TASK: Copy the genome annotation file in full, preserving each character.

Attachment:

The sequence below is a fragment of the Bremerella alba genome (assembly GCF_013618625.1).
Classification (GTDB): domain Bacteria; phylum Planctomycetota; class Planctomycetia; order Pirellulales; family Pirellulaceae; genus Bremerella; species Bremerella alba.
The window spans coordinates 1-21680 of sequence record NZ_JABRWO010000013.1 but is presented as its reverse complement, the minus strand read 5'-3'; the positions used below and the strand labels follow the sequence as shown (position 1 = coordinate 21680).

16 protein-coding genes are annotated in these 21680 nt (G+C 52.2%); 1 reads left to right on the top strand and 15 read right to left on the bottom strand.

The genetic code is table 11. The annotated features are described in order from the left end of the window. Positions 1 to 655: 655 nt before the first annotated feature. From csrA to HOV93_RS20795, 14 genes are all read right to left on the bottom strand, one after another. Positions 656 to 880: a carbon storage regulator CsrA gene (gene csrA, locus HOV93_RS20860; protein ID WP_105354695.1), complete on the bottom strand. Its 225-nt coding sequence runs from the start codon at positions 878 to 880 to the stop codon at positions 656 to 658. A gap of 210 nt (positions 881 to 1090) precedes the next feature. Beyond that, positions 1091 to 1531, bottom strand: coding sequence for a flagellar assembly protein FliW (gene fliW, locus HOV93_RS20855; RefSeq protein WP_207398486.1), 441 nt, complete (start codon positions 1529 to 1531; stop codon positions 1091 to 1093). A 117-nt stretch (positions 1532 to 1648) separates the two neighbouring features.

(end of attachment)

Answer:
The sequence below is a fragment of the Bremerella alba genome (assembly GCF_013618625.1).
Classification (GTDB): domain Bacteria; phylum Planctomycetota; class Planctomycetia; order Pirellulales; family Pirellulaceae; genus Bremerella; species Bremerella alba.
The window spans coordinates 1-21680 of sequence record NZ_JABRWO010000013.1 but is presented as its reverse complement, the minus strand read 5'-3'; the positions used below and the strand labels follow the sequence as shown (position 1 = coordinate 21680).

16 protein-coding genes are annotated in these 21680 nt (G+C 52.2%); 1 reads left to right on the top strand and 15 read right to left on the bottom strand.

The genetic code is table 11. The annotated features are described in order from the left end of the window. Positions 1 to 655: 655 nt before the first annotated feature. From csrA to HOV93_RS20795, 14 genes are all read right to left on the bottom strand, one after another. Positions 656 to 880: a carbon storage regulator CsrA gene (gene csrA, locus HOV93_RS20860; protein ID WP_105354695.1), complete on the bottom strand. Its 225-nt coding sequence runs from the start codon at positions 878 to 880 to the stop codon at positions 656 to 658. A gap of 210 nt (positions 881 to 1090) precedes the next feature. Beyond that, positions 1091 to 1531, bottom strand: coding sequence for a flagellar assembly protein FliW (gene fliW, locus HOV93_RS20855; RefSeq protein WP_207398486.1), 441 nt, complete (start codon positions 1529 to 1531; stop codon positions 1091 to 1093). A 117-nt stretch (positions 1532 to 1648) separates the two neighbouring features.